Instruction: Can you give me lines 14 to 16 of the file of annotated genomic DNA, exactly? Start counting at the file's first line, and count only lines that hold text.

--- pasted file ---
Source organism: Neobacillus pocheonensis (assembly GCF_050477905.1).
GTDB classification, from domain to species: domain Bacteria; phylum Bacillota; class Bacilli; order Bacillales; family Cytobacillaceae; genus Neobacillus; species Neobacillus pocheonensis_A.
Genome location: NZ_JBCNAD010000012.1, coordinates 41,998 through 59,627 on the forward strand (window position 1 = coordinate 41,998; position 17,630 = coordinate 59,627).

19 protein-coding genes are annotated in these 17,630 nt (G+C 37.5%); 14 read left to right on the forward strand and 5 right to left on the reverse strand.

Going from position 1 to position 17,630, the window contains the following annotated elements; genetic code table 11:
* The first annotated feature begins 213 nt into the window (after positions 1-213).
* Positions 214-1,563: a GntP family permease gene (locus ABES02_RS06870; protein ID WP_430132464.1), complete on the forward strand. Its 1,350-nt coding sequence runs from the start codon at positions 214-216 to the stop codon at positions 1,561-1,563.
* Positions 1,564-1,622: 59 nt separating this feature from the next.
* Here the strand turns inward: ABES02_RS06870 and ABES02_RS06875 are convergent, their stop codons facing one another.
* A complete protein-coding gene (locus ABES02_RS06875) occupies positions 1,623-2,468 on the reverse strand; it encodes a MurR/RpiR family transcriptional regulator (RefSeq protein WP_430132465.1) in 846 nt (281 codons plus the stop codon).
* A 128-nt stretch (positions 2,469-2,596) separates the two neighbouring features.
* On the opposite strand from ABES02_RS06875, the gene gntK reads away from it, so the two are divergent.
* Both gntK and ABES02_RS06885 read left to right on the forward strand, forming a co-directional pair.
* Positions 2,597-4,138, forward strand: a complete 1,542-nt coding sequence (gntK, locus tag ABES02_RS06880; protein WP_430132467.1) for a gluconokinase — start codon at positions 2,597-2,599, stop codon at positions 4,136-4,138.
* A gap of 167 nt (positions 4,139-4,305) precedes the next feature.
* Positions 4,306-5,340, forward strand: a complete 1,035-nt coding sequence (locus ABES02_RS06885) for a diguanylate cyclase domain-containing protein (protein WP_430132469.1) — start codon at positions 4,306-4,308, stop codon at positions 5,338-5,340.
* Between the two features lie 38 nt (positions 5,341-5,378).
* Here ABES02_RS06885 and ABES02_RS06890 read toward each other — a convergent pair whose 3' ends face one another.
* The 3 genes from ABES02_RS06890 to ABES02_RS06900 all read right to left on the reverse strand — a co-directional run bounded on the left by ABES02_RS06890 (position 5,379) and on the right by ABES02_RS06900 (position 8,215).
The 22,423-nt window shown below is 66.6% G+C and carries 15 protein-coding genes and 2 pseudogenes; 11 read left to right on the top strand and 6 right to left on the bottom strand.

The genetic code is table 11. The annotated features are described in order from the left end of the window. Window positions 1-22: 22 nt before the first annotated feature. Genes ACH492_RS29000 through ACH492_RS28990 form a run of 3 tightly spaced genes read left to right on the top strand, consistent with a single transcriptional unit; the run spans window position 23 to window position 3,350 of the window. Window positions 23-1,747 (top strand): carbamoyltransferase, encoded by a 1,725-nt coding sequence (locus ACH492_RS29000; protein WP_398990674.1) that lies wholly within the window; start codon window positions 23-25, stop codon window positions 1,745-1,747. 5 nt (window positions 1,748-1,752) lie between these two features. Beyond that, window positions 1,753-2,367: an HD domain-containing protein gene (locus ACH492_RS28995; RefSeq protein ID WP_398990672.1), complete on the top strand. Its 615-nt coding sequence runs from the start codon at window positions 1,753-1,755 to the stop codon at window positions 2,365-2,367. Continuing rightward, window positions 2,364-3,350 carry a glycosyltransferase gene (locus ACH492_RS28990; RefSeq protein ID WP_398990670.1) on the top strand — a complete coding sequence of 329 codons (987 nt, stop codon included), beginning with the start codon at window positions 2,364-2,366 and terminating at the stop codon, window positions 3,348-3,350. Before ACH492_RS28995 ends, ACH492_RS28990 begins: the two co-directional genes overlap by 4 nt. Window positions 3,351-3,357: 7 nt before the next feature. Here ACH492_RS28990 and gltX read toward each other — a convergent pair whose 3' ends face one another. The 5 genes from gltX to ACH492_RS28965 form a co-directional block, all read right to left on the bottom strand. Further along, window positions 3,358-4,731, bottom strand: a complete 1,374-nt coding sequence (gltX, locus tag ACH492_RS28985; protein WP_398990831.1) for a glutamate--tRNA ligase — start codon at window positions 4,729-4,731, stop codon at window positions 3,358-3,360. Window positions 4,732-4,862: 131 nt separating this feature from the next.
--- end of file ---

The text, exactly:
* Positions 2,597-4,138, forward strand: a complete 1,542-nt coding sequence (gntK, locus tag ABES02_RS06880; protein WP_430132467.1) for a gluconokinase — start codon at positions 2,597-2,599, stop codon at positions 4,136-4,138.
* A gap of 167 nt (positions 4,139-4,305) precedes the next feature.
* Positions 4,306-5,340, forward strand: a complete 1,035-nt coding sequence (locus ABES02_RS06885) for a diguanylate cyclase domain-containing protein (protein WP_430132469.1) — start codon at positions 4,306-4,308, stop codon at positions 5,338-5,340.